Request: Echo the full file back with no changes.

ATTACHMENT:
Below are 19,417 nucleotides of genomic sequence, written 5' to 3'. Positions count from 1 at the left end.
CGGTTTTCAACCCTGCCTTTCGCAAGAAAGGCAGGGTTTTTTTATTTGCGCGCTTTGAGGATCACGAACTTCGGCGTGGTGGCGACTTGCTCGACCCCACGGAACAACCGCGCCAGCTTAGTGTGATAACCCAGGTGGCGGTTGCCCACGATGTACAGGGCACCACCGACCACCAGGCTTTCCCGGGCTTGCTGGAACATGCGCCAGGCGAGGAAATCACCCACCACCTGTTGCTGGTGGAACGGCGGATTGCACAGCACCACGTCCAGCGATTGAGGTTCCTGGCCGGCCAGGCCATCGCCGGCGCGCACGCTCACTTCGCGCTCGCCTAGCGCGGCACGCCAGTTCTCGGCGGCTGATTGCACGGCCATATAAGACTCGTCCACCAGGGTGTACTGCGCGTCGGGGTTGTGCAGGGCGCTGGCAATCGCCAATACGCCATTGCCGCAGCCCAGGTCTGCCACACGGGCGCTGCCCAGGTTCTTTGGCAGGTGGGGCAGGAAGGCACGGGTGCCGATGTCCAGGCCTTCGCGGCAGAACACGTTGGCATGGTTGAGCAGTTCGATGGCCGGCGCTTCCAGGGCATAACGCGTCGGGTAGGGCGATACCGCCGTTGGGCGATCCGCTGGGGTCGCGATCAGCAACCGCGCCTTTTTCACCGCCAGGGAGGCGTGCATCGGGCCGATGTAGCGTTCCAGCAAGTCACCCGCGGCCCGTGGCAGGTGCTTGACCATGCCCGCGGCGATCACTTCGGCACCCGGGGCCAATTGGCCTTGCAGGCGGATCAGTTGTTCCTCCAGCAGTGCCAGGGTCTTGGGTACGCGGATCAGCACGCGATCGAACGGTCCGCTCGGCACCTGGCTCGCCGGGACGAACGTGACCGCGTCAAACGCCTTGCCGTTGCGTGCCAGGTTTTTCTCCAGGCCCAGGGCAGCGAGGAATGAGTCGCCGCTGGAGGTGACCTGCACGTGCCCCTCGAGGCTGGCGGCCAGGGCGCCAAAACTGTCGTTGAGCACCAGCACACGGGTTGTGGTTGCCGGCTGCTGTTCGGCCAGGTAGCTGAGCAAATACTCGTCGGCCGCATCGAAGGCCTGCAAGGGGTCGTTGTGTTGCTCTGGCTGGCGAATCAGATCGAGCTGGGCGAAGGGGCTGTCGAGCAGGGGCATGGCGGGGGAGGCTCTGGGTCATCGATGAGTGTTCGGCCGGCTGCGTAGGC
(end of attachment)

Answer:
Below are 19,417 nucleotides of genomic sequence, written 5' to 3'. Positions count from 1 at the left end.
CGGTTTTCAACCCTGCCTTTCGCAAGAAAGGCAGGGTTTTTTTATTTGCGCGCTTTGAGGATCACGAACTTCGGCGTGGTGGCGACTTGCTCGACCCCACGGAACAACCGCGCCAGCTTAGTGTGATAACCCAGGTGGCGGTTGCCCACGATGTACAGGGCACCACCGACCACCAGGCTTTCCCGGGCTTGCTGGAACATGCGCCAGGCGAGGAAATCACCCACCACCTGTTGCTGGTGGAACGGCGGATTGCACAGCACCACGTCCAGCGATTGAGGTTCCTGGCCGGCCAGGCCATCGCCGGCGCGCACGCTCACTTCGCGCTCGCCTAGCGCGGCACGCCAGTTCTCGGCGGCTGATTGCACGGCCATATAAGACTCGTCCACCAGGGTGTACTGCGCGTCGGGGTTGTGCAGGGCGCTGGCAATCGCCAATACGCCATTGCCGCAGCCCAGGTCTGCCACACGGGCGCTGCCCAGGTTCTTTGGCAGGTGGGGCAGGAAGGCACGGGTGCCGATGTCCAGGCCTTCGCGGCAGAACACGTTGGCATGGTTGAGCAGTTCGATGGCCGGCGCTTCCAGGGCATAACGCGTCGGGTAGGGCGATACCGCCGTTGGGCGATCCGCTGGGGTCGCGATCAGCAACCGCGCCTTTTTCACCGCCAGGGAGGCGTGCATCGGGCCGATGTAGCGTTCCAGCAAGTCACCCGCGGCCCGTGGCAGGTGCTTGACCATGCCCGCGGCGATCACTTCGGCACCCGGGGCCAATTGGCCTTGCAGGCGGATCAGTTGTTCCTCCAGCAGTGCCAGGGTCTTGGGTACGCGGATCAGCACGCGATCGAACGGTCCGCTCGGCACCTGGCTCGCCGGGACGAACGTGACCGCGTCAAACGCCTTGCCGTTGCGTGCCAGGTTTTTCTCCAGGCCCAGGGCAGCGAGGAATGAGTCGCCGCTGGAGGTGACCTGCACGTGCCCCTCGAGGCTGGCGGCCAGGGCGCCAAAACTGTCGTTGAGCACCAGCACACGGGTTGTGGTTGCCGGCTGCTGTTCGGCCAGGTAGCTGAGCAAATACTCGTCGGCCGCATCGAAGGCCTGCAAGGGGTCGTTGTGTTGCTCTGGCTGGCGAATCAGATCGAGCTGGGCGAAGGGGCTGTCGAGCAGGGGCATGGCGGGGGAGGCTCTGGGTCATCGATGAGTGTTCGGCCGGCTGCGTAGGC